Diego Fasolis injects 'vitality' and 'melodrama' into Dorilla in Tempe by Vivaldi

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a
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Album title:
Vivaldi Dorilla in Tempe
Composer(s):
Antonio Vivaldi
Works:
Dorilla in Tempe
Performer:
Romina Basso, Serena Malfi, Marina de Liso, Lucia Cirillo, Sonia Prina, Christian Senn; Coro della Radiotelevisione Svizzera; I Barocchisti/ Diego Fasolis
Label:
NAIVE
Catalogue Number:
OP 30560
Performance :
starstarstarstarstar
Recording:
starstarstarstarstar
5
Reviewer:
BBC Music Magazine
Diego Fasolis injects 'vitality' and 'melodrama' into Dorilla in Tempe by Vivaldi

After a modest pause The Vivaldi Edition has resumed activity with the composer’s heroic pastoral Dorilla in Tempe. Vivaldi produced it in Venice for the 1726-27 autumn carnival season, and revived it on three occasions over the following eight years. The work is a pasticcio with eight arias by other composers including Hasse who contributed three of them.

 

Antonio Maria Lucchini’s three-act libretto is set in Thessaly where, after various shenanigans and misadventures of the kind familiar to devotees of Baroque opera, shepherd Elmiro is at last united with his beloved Dorilla. She has been having a rough time, first narrowly avoiding being sacrificed to a dragon and then almost drowning in despair at Elmiro’s imminent death. Nomio, who is the god Apollo in disguise, comes to the rescue in the nick of time. Constancy in love has won the day and a joyful chorus brings matters to a close.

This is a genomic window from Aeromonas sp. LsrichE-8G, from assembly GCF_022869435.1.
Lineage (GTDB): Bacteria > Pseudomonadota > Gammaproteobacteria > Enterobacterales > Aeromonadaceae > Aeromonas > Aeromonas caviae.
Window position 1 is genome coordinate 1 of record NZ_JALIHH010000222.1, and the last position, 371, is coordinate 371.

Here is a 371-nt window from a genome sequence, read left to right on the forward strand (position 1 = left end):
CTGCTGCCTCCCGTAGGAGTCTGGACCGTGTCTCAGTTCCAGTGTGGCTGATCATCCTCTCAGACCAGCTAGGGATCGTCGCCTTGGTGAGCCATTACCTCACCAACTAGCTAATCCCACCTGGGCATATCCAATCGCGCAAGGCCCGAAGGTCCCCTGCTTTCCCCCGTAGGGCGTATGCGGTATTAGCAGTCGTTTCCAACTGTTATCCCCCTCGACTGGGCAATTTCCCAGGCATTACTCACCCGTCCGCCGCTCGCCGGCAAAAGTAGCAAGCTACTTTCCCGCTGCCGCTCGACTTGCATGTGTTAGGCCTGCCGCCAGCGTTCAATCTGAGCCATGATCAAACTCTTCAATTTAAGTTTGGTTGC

With an accomplished line-up of solo and choral singers and his I Barocchisti instrumentalists, Diego Fasolis injects vitality and an appropriate sense of melodrama to Vivaldi’s score. No reader will be unfamiliar with the music of the opening chorus. I shall say no more but that it is a particularly happy instance of self-borrowing. Romina Basso brings innocent charm to the title role – her Act III aria ‘Il povero mio core’ is sung with touching pathos. Serena Malfi’s Elmiro is splendid, yielding appropriate bravura and moments of heightened passion. Among other roles Sonia Prina’s Eudamia is larger than life in the part taken in its first performances by Vivaldi’s pupil and lifelong companion Anna Girò.

 

Nicholas Anderson

 

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